These are my shared links for 2011-09-15
With some delay here’s the "review", and my final thoughts, of this years edition of the biggest Microsoft based event in Portugal.
First of all, the "third day" review. Instead of detailing all the sessions I’ve attended, which could become a bit boring, I’ll just point two of them, even if both of them were from people I’m familiar with. The first came from my fellow and co-worker and covered the anguishes and the doubts of a software architect, but in a rather curious way: in a psychiatrist session. The other was from a former college teacher which dedicated a whole session to security in Windows Workflow Foundation, and it was one of the most professional sessions I’ve been the those three days (and the only good one about WCF).
And now for my final thoughts, the overall impression was good and I was able to grab some stuff about all those things I couldn’t turn my attention in the last months: Windows Presentation Foundation, ASP.Net Ajax and LINQ. But, on the other side, there were two problems: the Hands On Labs simply hasn’t worked, a major flop, and the quality of the sessions dedicated to WCF and Windows Workflow Foundation wasn’t that good, almost looked like the event was driven towards "show-off" and "eye candy" technologies (like WPF or Ajax).
After the good start in the previous day this one was less interesting, it was the day with the weakest agenda and some of the sessions were a bit disapointing, yet there were some nice things to talk about.
As in the previous day, my main focus was the techonologies I haven’t put my hands on in the last months: presentation layer technologies. I was able to finish the complete series of Jeff Prosise sessions (one of the authorities in ASP) early in the morning, this one dedicated to ASP.NET AJAX but with an interesting twist: a real bash in the UpdatePanel control, probably the most widely seen feature in demos, and a . Sticking with the AJAX subject, Rui Quintino showed us some security issues and possible hacks in AJAX enabled sites.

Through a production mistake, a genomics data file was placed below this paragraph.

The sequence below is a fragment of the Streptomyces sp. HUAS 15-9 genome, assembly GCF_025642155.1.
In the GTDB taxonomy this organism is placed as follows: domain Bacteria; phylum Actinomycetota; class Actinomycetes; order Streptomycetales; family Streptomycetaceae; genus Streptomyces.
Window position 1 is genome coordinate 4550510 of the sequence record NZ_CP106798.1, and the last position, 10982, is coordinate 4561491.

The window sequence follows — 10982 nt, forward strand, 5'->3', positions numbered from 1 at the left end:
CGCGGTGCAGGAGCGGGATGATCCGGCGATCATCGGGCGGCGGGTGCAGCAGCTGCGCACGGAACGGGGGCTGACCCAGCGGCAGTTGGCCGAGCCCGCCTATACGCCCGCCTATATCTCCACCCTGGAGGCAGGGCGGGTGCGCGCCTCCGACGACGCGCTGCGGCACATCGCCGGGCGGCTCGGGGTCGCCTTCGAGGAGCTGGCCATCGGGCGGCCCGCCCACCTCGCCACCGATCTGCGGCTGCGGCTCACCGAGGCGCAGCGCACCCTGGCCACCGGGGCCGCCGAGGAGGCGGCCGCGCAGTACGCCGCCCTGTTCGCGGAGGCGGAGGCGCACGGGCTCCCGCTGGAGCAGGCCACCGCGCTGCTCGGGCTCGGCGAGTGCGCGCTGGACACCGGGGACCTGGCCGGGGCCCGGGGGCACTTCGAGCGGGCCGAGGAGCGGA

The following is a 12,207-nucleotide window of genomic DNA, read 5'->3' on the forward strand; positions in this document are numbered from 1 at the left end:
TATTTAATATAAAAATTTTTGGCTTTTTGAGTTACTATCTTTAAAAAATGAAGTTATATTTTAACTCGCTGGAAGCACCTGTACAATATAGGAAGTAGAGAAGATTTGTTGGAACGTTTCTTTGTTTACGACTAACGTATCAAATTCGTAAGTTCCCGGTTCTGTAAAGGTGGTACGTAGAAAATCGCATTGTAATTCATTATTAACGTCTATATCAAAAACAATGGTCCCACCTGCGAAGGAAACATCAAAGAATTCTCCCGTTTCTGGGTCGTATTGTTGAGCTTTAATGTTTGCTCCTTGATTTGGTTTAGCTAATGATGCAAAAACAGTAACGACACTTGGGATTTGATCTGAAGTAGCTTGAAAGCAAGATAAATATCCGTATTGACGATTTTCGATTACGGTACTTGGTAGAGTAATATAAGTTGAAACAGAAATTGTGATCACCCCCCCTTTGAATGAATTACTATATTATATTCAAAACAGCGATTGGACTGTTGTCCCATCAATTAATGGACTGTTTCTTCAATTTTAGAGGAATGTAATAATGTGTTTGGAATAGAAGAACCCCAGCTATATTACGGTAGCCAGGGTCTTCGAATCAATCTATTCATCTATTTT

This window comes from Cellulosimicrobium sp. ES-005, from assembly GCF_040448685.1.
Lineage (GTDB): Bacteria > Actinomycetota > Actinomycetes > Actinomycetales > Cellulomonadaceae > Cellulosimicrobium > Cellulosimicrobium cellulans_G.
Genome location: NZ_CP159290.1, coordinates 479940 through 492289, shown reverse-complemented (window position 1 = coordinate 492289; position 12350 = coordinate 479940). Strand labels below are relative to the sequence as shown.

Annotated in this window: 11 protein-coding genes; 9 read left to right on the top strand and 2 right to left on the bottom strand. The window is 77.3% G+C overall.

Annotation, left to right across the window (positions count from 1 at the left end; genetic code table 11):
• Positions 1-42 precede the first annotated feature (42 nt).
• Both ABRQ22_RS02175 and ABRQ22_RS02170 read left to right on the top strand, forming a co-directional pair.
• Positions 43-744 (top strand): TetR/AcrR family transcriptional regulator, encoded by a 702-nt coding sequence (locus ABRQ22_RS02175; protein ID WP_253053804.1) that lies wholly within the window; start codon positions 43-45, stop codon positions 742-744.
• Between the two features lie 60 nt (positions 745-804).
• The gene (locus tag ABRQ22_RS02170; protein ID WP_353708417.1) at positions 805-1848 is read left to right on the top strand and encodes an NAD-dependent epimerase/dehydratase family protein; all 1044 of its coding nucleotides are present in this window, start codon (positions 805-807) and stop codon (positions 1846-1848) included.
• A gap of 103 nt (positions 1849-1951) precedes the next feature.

Excited by Chad Hower’s WPF session on the previous day I attended hist session dedicated to WPF/E, the yet to be released (and yet to be properly named) subset of WPF that will target web and mobile platforms. Chad’s an excellent sepaker, but there’s much less to show about WPF/E other than a few nice looking demos, there isn’t much support for WPF/E not even in Orcas. So this one wasn’t nearly as exciting has hos previous session, and this time he used Powerpoint for the slideshow and, worst of all, it made me miss one of my goals for this event: C# 3.0.
The rest of the day was also dull, the only day I left before the end…
The main Microsoft techie event in Portugal has started today and will last for three days (with myself attending all of them), an event where the main focus, from the developer point of view, is the .Net 3.0 Framework and ASP.NET Ajax. Besides all the presentations, with all the available subjects and all the renowned speakers there’s an added bonus: the project I’ve been working for the last year will result in more than one presentation (regarding subjects like as Team System, SCRUM, and Windows Workflow Foundation), but have no fear because I’ve left that job to someone more capable than myself.
It was the normal slow start, typical in a first day of this kind of event, with some sales pitch or overview presentations. Still I was able to grab a hell of a show by Chad Hower on Windows Presentation Foundation, where all the presentation was made using WPF, instead of a regular PowerPoint.
Other neat stuff: one really cool demo using WPF, video and speech recognition!
For those of you who have some read stuff about Ruby but haven’t got the time or even
[put your favorite excuse here] to try it, just like me, here’s your chance to do so.
Try ruby! (in your browser), a really cool and simple tutorial with a few guided exercices to play around with some of Ruby’s features. It aims to be a hands on tutorial performed in just 15 minutes, “aims” because it’s not finished yet but is worth the visit just as it is.
There’s no need to go into details, after all it was just my first contact with the language, but there are a few really nice and powerful features available; Ruby feels like a much more object oriented language, like Smalltalk, with a touch of Perl and Lisp.
PS – Even if you have no interest in Ruby check it out, there’s lots of AJAX going on there…